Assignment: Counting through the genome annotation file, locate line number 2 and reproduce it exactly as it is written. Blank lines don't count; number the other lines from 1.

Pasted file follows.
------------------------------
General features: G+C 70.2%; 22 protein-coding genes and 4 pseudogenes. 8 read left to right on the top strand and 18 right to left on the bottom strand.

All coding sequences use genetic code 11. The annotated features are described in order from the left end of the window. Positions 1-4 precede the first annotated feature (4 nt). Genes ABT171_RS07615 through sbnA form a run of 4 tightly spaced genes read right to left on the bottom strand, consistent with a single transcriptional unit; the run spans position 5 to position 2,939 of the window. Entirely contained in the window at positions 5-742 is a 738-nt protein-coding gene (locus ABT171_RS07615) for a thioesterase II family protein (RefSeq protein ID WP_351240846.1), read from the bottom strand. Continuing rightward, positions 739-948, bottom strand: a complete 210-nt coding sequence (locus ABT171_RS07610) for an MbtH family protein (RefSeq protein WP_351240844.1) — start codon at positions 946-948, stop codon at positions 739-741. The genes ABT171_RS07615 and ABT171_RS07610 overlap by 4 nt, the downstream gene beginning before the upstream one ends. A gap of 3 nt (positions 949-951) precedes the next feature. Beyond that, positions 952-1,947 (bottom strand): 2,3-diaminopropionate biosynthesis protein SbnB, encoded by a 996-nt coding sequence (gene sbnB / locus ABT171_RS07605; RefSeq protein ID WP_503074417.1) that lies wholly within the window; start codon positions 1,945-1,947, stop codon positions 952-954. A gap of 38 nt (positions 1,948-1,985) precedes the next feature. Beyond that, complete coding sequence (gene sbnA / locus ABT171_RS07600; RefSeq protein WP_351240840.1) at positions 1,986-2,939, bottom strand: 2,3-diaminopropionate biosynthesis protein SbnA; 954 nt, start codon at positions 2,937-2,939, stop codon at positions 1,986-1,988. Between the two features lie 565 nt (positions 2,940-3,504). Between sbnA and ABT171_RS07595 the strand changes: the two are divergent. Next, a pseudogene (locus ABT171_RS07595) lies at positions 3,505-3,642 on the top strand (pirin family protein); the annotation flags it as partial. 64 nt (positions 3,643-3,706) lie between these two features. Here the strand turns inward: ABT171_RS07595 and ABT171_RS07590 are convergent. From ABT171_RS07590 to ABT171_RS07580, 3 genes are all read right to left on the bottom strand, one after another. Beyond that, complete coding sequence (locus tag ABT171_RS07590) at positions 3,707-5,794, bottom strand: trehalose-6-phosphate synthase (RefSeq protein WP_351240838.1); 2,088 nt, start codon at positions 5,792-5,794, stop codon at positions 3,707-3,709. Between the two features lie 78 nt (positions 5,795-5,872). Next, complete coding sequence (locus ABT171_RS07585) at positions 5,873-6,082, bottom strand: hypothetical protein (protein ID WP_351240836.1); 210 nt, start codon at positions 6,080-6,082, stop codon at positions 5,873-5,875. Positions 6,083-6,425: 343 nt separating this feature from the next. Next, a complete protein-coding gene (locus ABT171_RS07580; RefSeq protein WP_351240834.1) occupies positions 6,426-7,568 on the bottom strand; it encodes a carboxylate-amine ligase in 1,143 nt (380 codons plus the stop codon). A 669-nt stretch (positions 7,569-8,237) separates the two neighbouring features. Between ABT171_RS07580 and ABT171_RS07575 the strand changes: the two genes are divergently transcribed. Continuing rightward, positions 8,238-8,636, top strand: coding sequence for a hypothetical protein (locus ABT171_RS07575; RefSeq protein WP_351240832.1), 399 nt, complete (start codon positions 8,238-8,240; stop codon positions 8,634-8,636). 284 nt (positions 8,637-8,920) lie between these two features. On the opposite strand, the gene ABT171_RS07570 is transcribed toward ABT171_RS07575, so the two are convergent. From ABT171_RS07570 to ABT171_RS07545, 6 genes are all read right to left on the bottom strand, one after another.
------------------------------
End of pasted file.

All coding sequences use genetic code 11. The annotated features are described in order from the left end of the window. Positions 1-4 precede the first annotated feature (4 nt). Genes ABT171_RS07615 through sbnA form a run of 4 tightly spaced genes read right to left on the bottom strand, consistent with a single transcriptional unit; the run spans position 5 to position 2,939 of the window. Entirely contained in the window at positions 5-742 is a 738-nt protein-coding gene (locus ABT171_RS07615) for a thioesterase II family protein (RefSeq protein ID WP_351240846.1), read from the bottom strand. Continuing rightward, positions 739-948, bottom strand: a complete 210-nt coding sequence (locus ABT171_RS07610) for an MbtH family protein (RefSeq protein WP_351240844.1) — start codon at positions 946-948, stop codon at positions 739-741. The genes ABT171_RS07615 and ABT171_RS07610 overlap by 4 nt, the downstream gene beginning before the upstream one ends. A gap of 3 nt (positions 949-951) precedes the next feature. Beyond that, positions 952-1,947 (bottom strand): 2,3-diaminopropionate biosynthesis protein SbnB, encoded by a 996-nt coding sequence (gene sbnB / locus ABT171_RS07605; RefSeq protein ID WP_503074417.1) that lies wholly within the window; start codon positions 1,945-1,947, stop codon positions 952-954. A gap of 38 nt (positions 1,948-1,985) precedes the next feature. Beyond that, complete coding sequence (gene sbnA / locus ABT171_RS07600; RefSeq protein WP_351240840.1) at positions 1,986-2,939, bottom strand: 2,3-diaminopropionate biosynthesis protein SbnA; 954 nt, start codon at positions 2,937-2,939, stop codon at positions 1,986-1,988. Between the two features lie 565 nt (positions 2,940-3,504). Between sbnA and ABT171_RS07595 the strand changes: the two are divergent. Next, a pseudogene (locus ABT171_RS07595) lies at positions 3,505-3,642 on the top strand (pirin family protein); the annotation flags it as partial. 64 nt (positions 3,643-3,706) lie between these two features. Here the strand turns inward: ABT171_RS07595 and ABT171_RS07590 are convergent. From ABT171_RS07590 to ABT171_RS07580, 3 genes are all read right to left on the bottom strand, one after another. Beyond that, complete coding sequence (locus tag ABT171_RS07590) at positions 3,707-5,794, bottom strand: trehalose-6-phosphate synthase (RefSeq protein WP_351240838.1); 2,088 nt, start codon at positions 5,792-5,794, stop codon at positions 3,707-3,709. Between the two features lie 78 nt (positions 5,795-5,872). Next, complete coding sequence (locus ABT171_RS07585) at positions 5,873-6,082, bottom strand: hypothetical protein (protein ID WP_351240836.1); 210 nt, start codon at positions 6,080-6,082, stop codon at positions 5,873-5,875. Positions 6,083-6,425: 343 nt separating this feature from the next. Next, a complete protein-coding gene (locus ABT171_RS07580; RefSeq protein WP_351240834.1) occupies positions 6,426-7,568 on the bottom strand; it encodes a carboxylate-amine ligase in 1,143 nt (380 codons plus the stop codon). A 669-nt stretch (positions 7,569-8,237) separates the two neighbouring features. Between ABT171_RS07580 and ABT171_RS07575 the strand changes: the two genes are divergently transcribed. Continuing rightward, positions 8,238-8,636, top strand: coding sequence for a hypothetical protein (locus ABT171_RS07575; RefSeq protein WP_351240832.1), 399 nt, complete (start codon positions 8,238-8,240; stop codon positions 8,634-8,636). 284 nt (positions 8,637-8,920) lie between these two features. On the opposite strand, the gene ABT171_RS07570 is transcribed toward ABT171_RS07575, so the two are convergent. From ABT171_RS07570 to ABT171_RS07545, 6 genes are all read right to left on the bottom strand, one after another.